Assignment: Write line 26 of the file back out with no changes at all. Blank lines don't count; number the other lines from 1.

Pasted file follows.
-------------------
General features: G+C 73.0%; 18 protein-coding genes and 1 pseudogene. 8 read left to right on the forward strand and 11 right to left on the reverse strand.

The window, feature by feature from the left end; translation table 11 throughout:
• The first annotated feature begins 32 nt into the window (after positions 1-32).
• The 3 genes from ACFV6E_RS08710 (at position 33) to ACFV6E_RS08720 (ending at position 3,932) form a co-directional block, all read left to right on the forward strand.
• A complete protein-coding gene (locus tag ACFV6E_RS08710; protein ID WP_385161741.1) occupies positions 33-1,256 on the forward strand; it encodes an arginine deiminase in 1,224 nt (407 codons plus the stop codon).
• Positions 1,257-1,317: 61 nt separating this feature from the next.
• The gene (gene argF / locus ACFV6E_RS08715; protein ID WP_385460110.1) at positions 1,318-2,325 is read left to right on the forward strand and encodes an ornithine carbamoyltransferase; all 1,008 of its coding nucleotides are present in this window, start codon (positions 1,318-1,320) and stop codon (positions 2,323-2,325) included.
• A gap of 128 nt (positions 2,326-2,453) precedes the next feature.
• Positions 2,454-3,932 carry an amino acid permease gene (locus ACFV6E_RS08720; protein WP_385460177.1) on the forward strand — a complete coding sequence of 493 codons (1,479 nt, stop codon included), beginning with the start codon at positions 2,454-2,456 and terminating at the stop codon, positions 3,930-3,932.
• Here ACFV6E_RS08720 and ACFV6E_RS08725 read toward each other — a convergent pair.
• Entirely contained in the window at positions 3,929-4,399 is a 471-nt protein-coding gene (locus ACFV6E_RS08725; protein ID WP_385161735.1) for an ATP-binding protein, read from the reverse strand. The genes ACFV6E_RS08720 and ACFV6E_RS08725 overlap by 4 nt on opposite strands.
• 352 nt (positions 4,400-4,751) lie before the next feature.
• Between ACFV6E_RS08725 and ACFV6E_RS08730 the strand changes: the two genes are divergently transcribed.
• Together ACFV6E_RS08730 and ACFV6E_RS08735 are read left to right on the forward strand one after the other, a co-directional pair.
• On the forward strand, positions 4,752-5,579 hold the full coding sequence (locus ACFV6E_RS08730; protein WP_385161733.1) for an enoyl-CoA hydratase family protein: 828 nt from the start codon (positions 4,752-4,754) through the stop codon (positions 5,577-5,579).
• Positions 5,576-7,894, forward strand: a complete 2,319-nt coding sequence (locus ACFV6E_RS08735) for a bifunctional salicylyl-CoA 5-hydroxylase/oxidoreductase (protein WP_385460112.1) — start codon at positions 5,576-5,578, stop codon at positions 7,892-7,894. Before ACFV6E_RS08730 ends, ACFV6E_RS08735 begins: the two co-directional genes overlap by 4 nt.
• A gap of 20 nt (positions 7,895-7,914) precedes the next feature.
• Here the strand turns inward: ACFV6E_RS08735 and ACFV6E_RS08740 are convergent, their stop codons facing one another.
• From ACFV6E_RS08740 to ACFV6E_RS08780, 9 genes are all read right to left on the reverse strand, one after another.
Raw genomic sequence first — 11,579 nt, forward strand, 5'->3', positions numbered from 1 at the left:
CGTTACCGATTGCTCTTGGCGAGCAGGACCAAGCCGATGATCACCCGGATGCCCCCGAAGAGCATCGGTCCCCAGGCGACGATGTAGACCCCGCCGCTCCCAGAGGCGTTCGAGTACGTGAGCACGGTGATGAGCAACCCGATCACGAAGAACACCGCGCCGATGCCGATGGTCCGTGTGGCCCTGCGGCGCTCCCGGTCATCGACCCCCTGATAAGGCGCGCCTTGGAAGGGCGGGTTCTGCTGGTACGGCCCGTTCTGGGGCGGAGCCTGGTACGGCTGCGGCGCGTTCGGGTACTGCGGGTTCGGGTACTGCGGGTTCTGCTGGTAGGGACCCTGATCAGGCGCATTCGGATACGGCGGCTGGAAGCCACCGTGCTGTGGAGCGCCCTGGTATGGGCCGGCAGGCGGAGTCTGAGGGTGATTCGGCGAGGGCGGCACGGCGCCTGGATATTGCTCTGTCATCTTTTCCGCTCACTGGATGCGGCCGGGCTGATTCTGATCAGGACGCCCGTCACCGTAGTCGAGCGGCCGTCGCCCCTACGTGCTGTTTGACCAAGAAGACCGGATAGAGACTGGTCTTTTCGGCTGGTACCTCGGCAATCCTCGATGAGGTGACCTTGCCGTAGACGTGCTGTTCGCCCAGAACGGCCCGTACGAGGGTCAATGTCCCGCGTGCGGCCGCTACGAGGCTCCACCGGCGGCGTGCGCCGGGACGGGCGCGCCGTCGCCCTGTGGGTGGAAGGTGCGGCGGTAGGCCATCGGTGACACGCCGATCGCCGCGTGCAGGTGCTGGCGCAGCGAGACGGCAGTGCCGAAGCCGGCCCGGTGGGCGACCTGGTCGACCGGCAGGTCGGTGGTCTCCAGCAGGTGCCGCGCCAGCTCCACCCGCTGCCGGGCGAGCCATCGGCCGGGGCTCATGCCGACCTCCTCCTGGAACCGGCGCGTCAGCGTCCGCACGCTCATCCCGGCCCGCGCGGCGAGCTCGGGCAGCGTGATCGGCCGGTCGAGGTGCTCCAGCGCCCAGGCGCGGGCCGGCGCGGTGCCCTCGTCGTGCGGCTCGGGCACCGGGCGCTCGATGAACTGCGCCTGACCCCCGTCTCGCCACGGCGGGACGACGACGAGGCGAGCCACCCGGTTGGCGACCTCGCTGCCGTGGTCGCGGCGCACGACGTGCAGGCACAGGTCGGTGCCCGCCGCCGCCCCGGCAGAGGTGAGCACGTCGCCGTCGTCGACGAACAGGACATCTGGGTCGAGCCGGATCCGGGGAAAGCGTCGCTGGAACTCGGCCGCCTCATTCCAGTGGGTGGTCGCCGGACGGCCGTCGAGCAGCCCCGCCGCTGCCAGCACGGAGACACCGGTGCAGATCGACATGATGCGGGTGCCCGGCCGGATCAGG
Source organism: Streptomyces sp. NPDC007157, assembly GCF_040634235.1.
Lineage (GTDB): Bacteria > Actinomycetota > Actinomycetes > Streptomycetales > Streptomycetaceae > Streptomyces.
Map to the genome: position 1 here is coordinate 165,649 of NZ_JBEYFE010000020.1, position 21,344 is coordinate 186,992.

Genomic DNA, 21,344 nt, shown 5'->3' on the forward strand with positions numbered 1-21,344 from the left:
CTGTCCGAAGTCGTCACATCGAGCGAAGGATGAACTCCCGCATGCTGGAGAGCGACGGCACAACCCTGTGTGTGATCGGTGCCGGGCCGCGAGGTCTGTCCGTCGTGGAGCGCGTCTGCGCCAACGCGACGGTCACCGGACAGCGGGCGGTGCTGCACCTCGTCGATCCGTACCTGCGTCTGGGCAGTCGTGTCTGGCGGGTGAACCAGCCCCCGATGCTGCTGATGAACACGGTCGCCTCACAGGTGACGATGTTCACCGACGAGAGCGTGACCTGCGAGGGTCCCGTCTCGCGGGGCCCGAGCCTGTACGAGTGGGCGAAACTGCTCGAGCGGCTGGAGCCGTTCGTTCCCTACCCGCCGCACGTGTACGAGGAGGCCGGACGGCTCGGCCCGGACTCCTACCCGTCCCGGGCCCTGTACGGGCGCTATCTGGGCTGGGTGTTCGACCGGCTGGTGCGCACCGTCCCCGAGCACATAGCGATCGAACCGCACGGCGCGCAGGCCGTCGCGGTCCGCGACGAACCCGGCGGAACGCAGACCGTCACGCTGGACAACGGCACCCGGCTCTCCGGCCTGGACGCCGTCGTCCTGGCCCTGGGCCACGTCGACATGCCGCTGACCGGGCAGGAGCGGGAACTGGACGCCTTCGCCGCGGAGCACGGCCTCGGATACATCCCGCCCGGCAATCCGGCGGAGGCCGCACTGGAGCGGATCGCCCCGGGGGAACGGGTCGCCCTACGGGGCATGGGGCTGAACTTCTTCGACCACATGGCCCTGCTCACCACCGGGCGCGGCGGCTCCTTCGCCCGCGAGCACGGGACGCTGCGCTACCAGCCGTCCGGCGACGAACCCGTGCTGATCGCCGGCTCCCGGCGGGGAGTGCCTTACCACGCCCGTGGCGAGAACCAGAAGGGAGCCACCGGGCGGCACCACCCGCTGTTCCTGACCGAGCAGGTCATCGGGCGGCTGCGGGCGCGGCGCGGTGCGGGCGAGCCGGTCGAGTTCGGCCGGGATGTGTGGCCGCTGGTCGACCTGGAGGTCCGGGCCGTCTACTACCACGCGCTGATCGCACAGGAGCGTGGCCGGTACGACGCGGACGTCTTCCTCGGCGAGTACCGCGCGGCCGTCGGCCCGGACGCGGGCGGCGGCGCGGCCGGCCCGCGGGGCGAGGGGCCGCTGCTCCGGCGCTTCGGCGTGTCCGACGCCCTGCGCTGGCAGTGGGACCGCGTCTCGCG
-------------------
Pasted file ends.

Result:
CTGTCCGAAGTCGTCACATCGAGCGAAGGATGAACTCCCGCATGCTGGAGAGCGACGGCACAACCCTGTGTGTGATCGGTGCCGGGCCGCGAGGTCTGTCCGTCGTGGAGCGCGTCTGCGCCAACGCGACGGTCACCGGACAGCGGGCGGTGCTGCACCTCGTCGATCCGTACCTGCGTCTGGGCAGTCGTGTCTGGCGGGTGAACCAGCCCCCGATGCTGCTGATGAACACGGTCGCCTCACAGGTGACGATGTTCACCGACGAGAGCGTGACCTGCGAGGGTCCCGTCTCGCGGGGCCCGAGCCTGTACGAGTGGGCGAAACTGCTCGAGCGGCTGGAGCCGTTCGTTCCCTACCCGCCGCACGTGTACGAGGAGGCCGGACGGCTCGGCCCGGACTCCTACCCGTCCCGGGCCCTGTACGGGCGCTATCTGGGCTGGGTGTTCGACCGGCTGGTGCGCACCGTCCCCGAGCACATAGCGATCGAACCGCACGGCGCGCAGGCCGTCGCGGTCCGCGACGAACCCGGCGGAACGCAGACCGTCACGCTGGACAACGGCACCCGGCTCTCCGGCCTGGACGCCGTCGTCCTGGCCCTGGGCCACGTCGACATGCCGCTGACCGGGCAGGAGCGGGAACTGGACGCCTTCGCCGCGGAGCACGGCCTCGGATACATCCCGCCCGGCAATCCGGCGGAGGCCGCACTGGAGCGGATCGCCCCGGGGGAACGGGTCGCCCTACGGGGCATGGGGCTGAACTTCTTCGACCACATGGCCCTGCTCACCACCGGGCGCGGCGGCTCCTTCGCCCGCGAGCACGGGACGCTGCGCTACCAGCCGTCCGGCGACGAACCCGTGCTGATCGCCGGCTCCCGGCGGGGAGTGCCTTACCACGCCCGTGGCGAGAACCAGAAGGGAGCCACCGGGCGGCACCACCCGCTGTTCCTGACCGAGCAGGTCATCGGGCGGCTGCGGGCGCGGCGCGGTGCGGGCGAGCCGGTCGAGTTCGGCCGGGATGTGTGGCCGCTGGTCGACCTGGAGGTCCGGGCCGTCTACTACCACGCGCTGATCGCACAGGAGCGTGGCCGGTACGACGCGGACGTCTTCCTCGGCGAGTACCGCGCGGCCGTCGGCCCGGACGCGGGCGGCGGCGCGGCCGGCCCGCGGGGCGAGGGGCCGCTGCTCCGGCGCTTCGGCGTGTCCGACGCCCTGCGCTGGCAGTGGGACCGCGTCTCGCG